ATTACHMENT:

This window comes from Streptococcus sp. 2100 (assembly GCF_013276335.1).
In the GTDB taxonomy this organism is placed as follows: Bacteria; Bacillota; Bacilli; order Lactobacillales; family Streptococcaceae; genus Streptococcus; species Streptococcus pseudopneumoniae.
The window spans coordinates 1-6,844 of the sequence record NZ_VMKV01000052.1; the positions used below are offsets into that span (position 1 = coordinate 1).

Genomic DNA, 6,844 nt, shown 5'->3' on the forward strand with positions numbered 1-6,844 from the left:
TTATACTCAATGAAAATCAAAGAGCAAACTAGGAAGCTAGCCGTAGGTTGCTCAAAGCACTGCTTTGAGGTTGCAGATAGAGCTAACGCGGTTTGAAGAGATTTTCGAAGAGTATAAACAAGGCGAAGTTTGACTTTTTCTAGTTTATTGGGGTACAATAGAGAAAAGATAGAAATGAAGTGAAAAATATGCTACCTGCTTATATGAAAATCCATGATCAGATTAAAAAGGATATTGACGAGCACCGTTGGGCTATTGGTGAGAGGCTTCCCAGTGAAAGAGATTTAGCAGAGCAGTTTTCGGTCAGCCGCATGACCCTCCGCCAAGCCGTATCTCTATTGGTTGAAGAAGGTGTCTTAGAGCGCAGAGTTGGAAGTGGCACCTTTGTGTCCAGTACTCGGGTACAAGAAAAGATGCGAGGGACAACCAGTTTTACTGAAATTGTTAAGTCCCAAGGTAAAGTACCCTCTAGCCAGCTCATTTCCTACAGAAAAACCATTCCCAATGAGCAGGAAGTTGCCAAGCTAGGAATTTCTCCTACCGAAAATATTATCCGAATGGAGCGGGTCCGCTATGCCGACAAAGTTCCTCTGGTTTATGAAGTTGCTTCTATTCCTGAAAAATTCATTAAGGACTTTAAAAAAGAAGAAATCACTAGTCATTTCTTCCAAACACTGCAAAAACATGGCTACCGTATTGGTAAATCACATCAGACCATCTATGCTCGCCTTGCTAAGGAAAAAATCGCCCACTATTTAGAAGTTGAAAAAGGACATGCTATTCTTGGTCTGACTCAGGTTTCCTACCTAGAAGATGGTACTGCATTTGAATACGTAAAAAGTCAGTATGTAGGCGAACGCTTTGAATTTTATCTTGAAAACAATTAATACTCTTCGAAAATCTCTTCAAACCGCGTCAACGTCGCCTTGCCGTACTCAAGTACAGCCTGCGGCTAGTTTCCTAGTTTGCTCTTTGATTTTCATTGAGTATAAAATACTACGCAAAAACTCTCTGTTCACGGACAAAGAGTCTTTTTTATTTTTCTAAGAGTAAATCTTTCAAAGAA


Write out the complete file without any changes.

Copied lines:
This window comes from Streptococcus sp. 2100 (assembly GCF_013276335.1).
In the GTDB taxonomy this organism is placed as follows: Bacteria; Bacillota; Bacilli; order Lactobacillales; family Streptococcaceae; genus Streptococcus; species Streptococcus pseudopneumoniae.
The window spans coordinates 1-6,844 of the sequence record NZ_VMKV01000052.1; the positions used below are offsets into that span (position 1 = coordinate 1).

Genomic DNA, 6,844 nt, shown 5'->3' on the forward strand with positions numbered 1-6,844 from the left:
TTATACTCAATGAAAATCAAAGAGCAAACTAGGAAGCTAGCCGTAGGTTGCTCAAAGCACTGCTTTGAGGTTGCAGATAGAGCTAACGCGGTTTGAAGAGATTTTCGAAGAGTATAAACAAGGCGAAGTTTGACTTTTTCTAGTTTATTGGGGTACAATAGAGAAAAGATAGAAATGAAGTGAAAAATATGCTACCTGCTTATATGAAAATCCATGATCAGATTAAAAAGGATATTGACGAGCACCGTTGGGCTATTGGTGAGAGGCTTCCCAGTGAAAGAGATTTAGCAGAGCAGTTTTCGGTCAGCCGCATGACCCTCCGCCAAGCCGTATCTCTATTGGTTGAAGAAGGTGTCTTAGAGCGCAGAGTTGGAAGTGGCACCTTTGTGTCCAGTACTCGGGTACAAGAAAAGATGCGAGGGACAACCAGTTTTACTGAAATTGTTAAGTCCCAAGGTAAAGTACCCTCTAGCCAGCTCATTTCCTACAGAAAAACCATTCCCAATGAGCAGGAAGTTGCCAAGCTAGGAATTTCTCCTACCGAAAATATTATCCGAATGGAGCGGGTCCGCTATGCCGACAAAGTTCCTCTGGTTTATGAAGTTGCTTCTATTCCTGAAAAATTCATTAAGGACTTTAAAAAAGAAGAAATCACTAGTCATTTCTTCCAAACACTGCAAAAACATGGCTACCGTATTGGTAAATCACATCAGACCATCTATGCTCGCCTTGCTAAGGAAAAAATCGCCCACTATTTAGAAGTTGAAAAAGGACATGCTATTCTTGGTCTGACTCAGGTTTCCTACCTAGAAGATGGTACTGCATTTGAATACGTAAAAAGTCAGTATGTAGGCGAACGCTTTGAATTTTATCTTGAAAACAATTAATACTCTTCGAAAATCTCTTCAAACCGCGTCAACGTCGCCTTGCCGTACTCAAGTACAGCCTGCGGCTAGTTTCCTAGTTTGCTCTTTGATTTTCATTGAGTATAAAATACTACGCAAAAACTCTCTGTTCACGGACAAAGAGTCTTTTTTATTTTTCTAAGAGTAAATCTTTCAAAGAA